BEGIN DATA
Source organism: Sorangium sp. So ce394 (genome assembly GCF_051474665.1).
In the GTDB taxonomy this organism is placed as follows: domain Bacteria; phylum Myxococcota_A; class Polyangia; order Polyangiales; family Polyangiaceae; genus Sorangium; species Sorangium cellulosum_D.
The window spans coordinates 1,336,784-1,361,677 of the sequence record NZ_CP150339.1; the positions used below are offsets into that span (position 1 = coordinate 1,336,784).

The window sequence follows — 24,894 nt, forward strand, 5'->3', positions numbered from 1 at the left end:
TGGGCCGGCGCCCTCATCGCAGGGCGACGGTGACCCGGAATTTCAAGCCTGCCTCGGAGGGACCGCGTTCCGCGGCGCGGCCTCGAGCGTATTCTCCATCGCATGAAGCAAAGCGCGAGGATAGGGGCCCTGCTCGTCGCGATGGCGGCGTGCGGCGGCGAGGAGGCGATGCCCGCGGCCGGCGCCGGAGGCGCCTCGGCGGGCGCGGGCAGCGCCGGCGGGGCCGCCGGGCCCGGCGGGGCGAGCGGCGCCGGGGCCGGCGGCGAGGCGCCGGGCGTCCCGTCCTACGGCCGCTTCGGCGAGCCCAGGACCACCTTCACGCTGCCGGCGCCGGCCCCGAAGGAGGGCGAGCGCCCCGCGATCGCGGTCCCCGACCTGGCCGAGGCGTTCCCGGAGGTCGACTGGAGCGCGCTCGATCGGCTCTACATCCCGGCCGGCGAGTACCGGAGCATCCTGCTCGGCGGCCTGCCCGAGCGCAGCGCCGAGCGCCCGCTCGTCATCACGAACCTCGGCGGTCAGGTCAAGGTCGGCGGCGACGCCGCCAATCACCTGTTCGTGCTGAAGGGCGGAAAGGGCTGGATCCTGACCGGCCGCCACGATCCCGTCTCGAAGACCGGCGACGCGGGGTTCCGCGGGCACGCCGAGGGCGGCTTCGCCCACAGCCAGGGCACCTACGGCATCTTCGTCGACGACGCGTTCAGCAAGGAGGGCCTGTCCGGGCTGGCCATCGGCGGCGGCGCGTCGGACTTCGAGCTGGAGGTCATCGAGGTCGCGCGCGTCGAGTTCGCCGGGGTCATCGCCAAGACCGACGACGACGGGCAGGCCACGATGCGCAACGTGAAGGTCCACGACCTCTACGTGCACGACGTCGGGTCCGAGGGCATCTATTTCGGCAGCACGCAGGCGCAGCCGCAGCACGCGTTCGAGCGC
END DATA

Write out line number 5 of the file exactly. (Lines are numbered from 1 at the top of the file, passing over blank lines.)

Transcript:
TGGGCCGGCGCCCTCATCGCAGGGCGACGGTGACCCGGAATTTCAAGCCTGCCTCGGAGGGACCGCGTTCCGCGGCGCGGCCTCGAGCGTATTCTCCATCGCATGAAGCAAAGCGCGAGGATAGGGGCCCTGCTCGTCGCGATGGCGGCGTGCGGCGGCGAGGAGGCGATGCCCGCGGCCGGCGCCGGAGGCGCCTCGGCGGGCGCGGGCAGCGCCGGCGGGGCCGCCGGGCCCGGCGGGGCGAGCGGCGCCGGGGCCGGCGGCGAGGCGCCGGGCGTCCCGTCCTACGGCCGCTTCGGCGAGCCCAGGACCACCTTCACGCTGCCGGCGCCGGCCCCGAAGGAGGGCGAGCGCCCCGCGATCGCGGTCCCCGACCTGGCCGAGGCGTTCCCGGAGGTCGACTGGAGCGCGCTCGATCGGCTCTACATCCCGGCCGGCGAGTACCGGAGCATCCTGCTCGGCGGCCTGCCCGAGCGCAGCGCCGAGCGCCCGCTCGTCATCACGAACCTCGGCGGTCAGGTCAAGGTCGGCGGCGACGCCGCCAATCACCTGTTCGTGCTGAAGGGCGGAAAGGGCTGGATCCTGACCGGCCGCCACGATCCCGTCTCGAAGACCGGCGACGCGGGGTTCCGCGGGCACGCCGAGGGCGGCTTCGCCCACAGCCAGGGCACCTACGGCATCTTCGTCGACGACGCGTTCAGCAAGGAGGGCCTGTCCGGGCTGGCCATCGGCGGCGGCGCGTCGGACTTCGAGCTGGAGGTCATCGAGGTCGCGCGCGTCGAGTTCGCCGGGGTCATCGCCAAGACCGACGACGACGGGCAGGCCACGATGCGCAACGTGAAGGTCCACGACCTCTACGTGCACGACGTCGGGTCCGAGGGCATCTATTTCGGCAGCACGCAGGCGCAGCCGCAGCACGCGTTCGAGCGC